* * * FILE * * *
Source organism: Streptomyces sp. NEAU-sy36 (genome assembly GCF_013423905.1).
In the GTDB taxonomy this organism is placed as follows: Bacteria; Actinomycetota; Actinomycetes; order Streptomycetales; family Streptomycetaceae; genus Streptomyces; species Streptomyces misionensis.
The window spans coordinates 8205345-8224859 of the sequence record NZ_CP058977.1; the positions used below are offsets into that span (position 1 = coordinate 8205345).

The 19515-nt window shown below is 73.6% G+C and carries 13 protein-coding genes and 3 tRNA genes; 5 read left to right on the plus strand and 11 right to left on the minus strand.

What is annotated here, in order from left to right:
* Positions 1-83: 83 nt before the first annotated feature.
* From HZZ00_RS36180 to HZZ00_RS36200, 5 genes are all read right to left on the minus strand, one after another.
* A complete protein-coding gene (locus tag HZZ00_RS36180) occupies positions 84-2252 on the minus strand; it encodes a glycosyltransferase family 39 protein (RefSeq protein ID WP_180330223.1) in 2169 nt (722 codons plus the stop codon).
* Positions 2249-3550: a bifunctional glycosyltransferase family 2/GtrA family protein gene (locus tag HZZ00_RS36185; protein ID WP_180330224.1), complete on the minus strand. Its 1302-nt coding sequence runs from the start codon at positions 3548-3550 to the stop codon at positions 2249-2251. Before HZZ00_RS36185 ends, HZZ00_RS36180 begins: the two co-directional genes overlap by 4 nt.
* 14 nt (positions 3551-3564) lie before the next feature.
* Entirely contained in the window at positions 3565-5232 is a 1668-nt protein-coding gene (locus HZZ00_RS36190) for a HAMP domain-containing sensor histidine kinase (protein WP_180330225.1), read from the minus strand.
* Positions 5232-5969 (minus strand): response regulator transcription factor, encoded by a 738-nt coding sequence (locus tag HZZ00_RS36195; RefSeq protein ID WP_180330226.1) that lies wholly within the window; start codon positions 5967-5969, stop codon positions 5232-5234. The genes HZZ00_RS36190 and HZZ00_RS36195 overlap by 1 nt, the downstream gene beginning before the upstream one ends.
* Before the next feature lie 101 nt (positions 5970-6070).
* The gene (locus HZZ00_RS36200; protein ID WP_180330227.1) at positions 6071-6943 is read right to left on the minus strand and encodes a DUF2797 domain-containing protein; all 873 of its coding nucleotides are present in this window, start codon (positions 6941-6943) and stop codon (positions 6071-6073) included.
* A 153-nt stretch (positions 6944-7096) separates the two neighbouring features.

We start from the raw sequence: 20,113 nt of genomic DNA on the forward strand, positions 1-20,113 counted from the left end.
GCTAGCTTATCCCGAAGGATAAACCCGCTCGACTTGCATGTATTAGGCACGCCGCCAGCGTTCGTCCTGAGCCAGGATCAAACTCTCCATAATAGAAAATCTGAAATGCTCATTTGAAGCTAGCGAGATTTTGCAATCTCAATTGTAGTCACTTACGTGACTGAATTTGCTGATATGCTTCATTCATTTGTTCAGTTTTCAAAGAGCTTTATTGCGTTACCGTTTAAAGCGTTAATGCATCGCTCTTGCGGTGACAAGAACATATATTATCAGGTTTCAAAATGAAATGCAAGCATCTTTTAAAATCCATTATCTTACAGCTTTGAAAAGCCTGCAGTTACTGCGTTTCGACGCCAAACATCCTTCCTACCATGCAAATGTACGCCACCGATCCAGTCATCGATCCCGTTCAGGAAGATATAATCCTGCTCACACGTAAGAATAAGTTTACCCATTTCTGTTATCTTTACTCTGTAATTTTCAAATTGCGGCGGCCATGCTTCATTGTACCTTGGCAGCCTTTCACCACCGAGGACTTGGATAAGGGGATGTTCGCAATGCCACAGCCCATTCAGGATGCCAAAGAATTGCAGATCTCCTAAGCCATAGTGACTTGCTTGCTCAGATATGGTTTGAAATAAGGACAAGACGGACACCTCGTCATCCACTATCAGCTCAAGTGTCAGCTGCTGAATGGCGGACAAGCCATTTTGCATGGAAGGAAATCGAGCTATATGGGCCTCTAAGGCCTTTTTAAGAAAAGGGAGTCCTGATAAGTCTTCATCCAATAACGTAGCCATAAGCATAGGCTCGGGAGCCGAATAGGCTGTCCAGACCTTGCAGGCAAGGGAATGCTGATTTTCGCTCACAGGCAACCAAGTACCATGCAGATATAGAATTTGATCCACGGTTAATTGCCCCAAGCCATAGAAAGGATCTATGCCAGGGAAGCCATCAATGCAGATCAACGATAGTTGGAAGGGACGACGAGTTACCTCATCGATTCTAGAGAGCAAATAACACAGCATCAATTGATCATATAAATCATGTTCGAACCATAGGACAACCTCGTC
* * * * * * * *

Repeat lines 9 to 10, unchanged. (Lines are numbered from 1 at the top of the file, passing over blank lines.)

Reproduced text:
* Positions 2249-3550: a bifunctional glycosyltransferase family 2/GtrA family protein gene (locus tag HZZ00_RS36185; protein ID WP_180330224.1), complete on the minus strand. Its 1302-nt coding sequence runs from the start codon at positions 3548-3550 to the stop codon at positions 2249-2251. Before HZZ00_RS36185 ends, HZZ00_RS36180 begins: the two co-directional genes overlap by 4 nt.
* 14 nt (positions 3551-3564) lie before the next feature.